New initiatives to fight a record number of overdoses

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CHARLOTTE COUNTY – Charlotte Behavioral Health Care says opioid overdoses are at an all time high in Charlotte County.

That’s why he’s partnering with the Charlotte County Sheriff’s Office on several new initiatives to try and tackle the growing problem.

On November 6, Charlotte Behavioral Health Care hosted a Narcan distribution at the Charlotte County Family Services Center. Narcan is a medicine you give to someone who has overdosed on opioids and could save their life.

They plan to distribute the drug for free to anyone who wants it, but the nonprofit is also partnering with the sheriff’s office starting this week on a new program called IRIS.

IRIS stands for Integrated Response to Intervention and Support. We spoke with Kelly Decker, the new supervisor of the IRIS team. She says they send teams to help people facing mental health or drug-related crises.

“Right now it’s made up of a law enforcement assistant and a master’s level clinician, and they respond to mental health calls in the community,” Decker said.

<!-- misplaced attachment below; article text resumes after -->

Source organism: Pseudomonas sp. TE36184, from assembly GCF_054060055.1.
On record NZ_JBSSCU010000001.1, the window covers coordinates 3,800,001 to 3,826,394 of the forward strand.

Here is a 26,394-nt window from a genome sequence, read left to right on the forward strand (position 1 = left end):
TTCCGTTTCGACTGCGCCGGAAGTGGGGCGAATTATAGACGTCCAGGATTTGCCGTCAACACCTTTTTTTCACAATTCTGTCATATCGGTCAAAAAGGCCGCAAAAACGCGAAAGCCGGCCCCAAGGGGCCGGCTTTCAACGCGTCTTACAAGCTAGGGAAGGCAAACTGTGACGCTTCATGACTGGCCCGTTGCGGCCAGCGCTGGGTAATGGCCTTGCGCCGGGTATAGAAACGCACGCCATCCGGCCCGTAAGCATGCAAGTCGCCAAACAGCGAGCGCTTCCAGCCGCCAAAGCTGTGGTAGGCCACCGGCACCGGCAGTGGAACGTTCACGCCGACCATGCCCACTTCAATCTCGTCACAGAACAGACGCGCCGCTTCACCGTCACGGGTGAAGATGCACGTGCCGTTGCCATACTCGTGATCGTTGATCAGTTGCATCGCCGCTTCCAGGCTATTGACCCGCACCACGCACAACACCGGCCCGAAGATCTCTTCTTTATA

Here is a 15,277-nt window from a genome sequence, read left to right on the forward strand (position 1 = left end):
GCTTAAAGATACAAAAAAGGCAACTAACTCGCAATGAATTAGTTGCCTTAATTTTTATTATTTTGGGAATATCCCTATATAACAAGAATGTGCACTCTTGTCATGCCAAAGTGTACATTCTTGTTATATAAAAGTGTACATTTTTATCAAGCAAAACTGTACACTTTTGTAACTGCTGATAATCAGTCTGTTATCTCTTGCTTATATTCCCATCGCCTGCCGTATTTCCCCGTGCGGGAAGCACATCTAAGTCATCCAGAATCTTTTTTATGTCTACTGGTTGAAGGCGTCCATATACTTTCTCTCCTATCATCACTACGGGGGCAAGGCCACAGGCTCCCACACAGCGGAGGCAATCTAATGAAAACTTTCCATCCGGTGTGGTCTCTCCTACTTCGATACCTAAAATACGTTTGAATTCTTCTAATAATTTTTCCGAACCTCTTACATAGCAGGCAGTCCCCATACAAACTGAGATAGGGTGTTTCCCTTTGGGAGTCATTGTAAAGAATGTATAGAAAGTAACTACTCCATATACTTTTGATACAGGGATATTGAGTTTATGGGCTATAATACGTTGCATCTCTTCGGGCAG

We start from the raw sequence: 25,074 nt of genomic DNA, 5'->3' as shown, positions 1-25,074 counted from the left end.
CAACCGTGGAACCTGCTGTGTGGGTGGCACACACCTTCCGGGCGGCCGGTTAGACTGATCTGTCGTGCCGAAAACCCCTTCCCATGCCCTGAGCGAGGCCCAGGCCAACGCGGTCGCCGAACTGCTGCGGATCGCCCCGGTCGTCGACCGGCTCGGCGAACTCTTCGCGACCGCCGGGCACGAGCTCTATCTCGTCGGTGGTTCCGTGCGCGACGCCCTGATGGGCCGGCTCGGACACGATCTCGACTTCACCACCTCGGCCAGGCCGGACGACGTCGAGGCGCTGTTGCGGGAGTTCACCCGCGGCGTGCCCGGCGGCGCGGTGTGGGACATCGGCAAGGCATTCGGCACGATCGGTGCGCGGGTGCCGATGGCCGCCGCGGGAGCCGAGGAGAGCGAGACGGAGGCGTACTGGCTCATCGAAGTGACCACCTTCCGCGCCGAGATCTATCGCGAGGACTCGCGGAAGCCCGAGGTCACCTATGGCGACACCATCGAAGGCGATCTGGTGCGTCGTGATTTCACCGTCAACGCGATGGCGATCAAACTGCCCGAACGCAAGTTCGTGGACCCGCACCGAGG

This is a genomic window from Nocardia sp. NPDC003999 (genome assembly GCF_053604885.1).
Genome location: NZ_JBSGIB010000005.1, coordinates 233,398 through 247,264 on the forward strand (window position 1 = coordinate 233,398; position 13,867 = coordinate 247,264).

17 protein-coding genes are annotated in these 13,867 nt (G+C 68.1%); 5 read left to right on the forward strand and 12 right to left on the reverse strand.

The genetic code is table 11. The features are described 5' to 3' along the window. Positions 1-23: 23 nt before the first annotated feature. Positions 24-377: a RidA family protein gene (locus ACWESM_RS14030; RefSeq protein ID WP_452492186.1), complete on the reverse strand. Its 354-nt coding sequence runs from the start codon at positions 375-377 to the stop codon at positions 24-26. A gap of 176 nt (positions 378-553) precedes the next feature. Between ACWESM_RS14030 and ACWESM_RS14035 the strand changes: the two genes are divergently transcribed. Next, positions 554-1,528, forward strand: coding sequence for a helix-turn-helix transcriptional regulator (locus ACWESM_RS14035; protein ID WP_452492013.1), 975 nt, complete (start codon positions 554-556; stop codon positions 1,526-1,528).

The sheriff’s office says these calls are coming more than ever. So far this year, Charlotte County MPs have responded to 230 overdoses.

“As COVID went through, the overdoses increased,” said Diane Ramseyer, executive director of Drug Free Charlotte County.

Ramseyer helps promote the very first Narcan distribution through Charlotte Behavioral Health Care.

“It is not a bad idea for most households to transport Narcan. You know the thing with Narcan is that there is no side effect in doing it. If you do and the person doesn’t overdose, there’s nothing wrong with it, ”Ramseyer said.

Decker says the IRIS program and the Narcan distribution aren’t going to solve the opioid problem, but she hopes they can at least change the upward trend in overdoses.

“It’s something that’s in our community, it’s not going to go away, and it says we want to provide somebody with a lifesaving device,” Decker said.

The Narcan distribution will take place from 10 a.m. to noon in the lobby of the Charlotte County Family Services Center on November 6.

The Sheriff’s Office also has a program where, if you seek help cleaning yourself up, they’ll take you to Charlotte’s Behavioral Health Care to detox you, and even cover the cost if you can’t afford it.


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